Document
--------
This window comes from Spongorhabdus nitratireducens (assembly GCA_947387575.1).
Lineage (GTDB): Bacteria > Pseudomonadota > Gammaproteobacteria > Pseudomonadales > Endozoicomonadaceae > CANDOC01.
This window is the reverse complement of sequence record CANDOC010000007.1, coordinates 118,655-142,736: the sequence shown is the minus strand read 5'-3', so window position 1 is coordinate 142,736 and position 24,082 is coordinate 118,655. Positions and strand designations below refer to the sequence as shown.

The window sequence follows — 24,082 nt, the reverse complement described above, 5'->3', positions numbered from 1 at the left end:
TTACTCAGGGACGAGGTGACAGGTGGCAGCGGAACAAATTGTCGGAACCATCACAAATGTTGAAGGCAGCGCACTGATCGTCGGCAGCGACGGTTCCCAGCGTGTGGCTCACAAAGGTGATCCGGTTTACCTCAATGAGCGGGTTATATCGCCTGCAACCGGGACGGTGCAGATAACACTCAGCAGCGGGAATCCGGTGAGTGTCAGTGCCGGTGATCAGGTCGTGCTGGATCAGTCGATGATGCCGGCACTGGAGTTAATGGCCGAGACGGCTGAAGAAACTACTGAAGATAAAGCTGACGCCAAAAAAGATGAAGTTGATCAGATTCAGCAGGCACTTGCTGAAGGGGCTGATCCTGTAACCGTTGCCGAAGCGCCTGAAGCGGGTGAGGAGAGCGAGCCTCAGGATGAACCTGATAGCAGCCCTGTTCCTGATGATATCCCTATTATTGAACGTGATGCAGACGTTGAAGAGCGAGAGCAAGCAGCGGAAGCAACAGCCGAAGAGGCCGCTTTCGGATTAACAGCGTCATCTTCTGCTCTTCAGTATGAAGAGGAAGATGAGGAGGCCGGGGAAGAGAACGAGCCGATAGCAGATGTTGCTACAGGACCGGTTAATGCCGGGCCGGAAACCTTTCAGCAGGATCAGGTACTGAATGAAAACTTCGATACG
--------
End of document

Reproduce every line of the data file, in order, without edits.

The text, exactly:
This window comes from Spongorhabdus nitratireducens (assembly GCA_947387575.1).
Lineage (GTDB): Bacteria > Pseudomonadota > Gammaproteobacteria > Pseudomonadales > Endozoicomonadaceae > CANDOC01.
This window is the reverse complement of sequence record CANDOC010000007.1, coordinates 118,655-142,736: the sequence shown is the minus strand read 5'-3', so window position 1 is coordinate 142,736 and position 24,082 is coordinate 118,655. Positions and strand designations below refer to the sequence as shown.

The window sequence follows — 24,082 nt, the reverse complement described above, 5'->3', positions numbered from 1 at the left end:
TTACTCAGGGACGAGGTGACAGGTGGCAGCGGAACAAATTGTCGGAACCATCACAAATGTTGAAGGCAGCGCACTGATCGTCGGCAGCGACGGTTCCCAGCGTGTGGCTCACAAAGGTGATCCGGTTTACCTCAATGAGCGGGTTATATCGCCTGCAACCGGGACGGTGCAGATAACACTCAGCAGCGGGAATCCGGTGAGTGTCAGTGCCGGTGATCAGGTCGTGCTGGATCAGTCGATGATGCCGGCACTGGAGTTAATGGCCGAGACGGCTGAAGAAACTACTGAAGATAAAGCTGACGCCAAAAAAGATGAAGTTGATCAGATTCAGCAGGCACTTGCTGAAGGGGCTGATCCTGTAACCGTTGCCGAAGCGCCTGAAGCGGGTGAGGAGAGCGAGCCTCAGGATGAACCTGATAGCAGCCCTGTTCCTGATGATATCCCTATTATTGAACGTGATGCAGACGTTGAAGAGCGAGAGCAAGCAGCGGAAGCAACAGCCGAAGAGGCCGCTTTCGGATTAACAGCGTCATCTTCTGCTCTTCAGTATGAAGAGGAAGATGAGGAGGCCGGGGAAGAGAACGAGCCGATAGCAGATGTTGCTACAGGACCGGTTAATGCCGGGCCGGAAACCTTTCAGCAGGATCAGGTACTGAATGAAAACTTCGATACG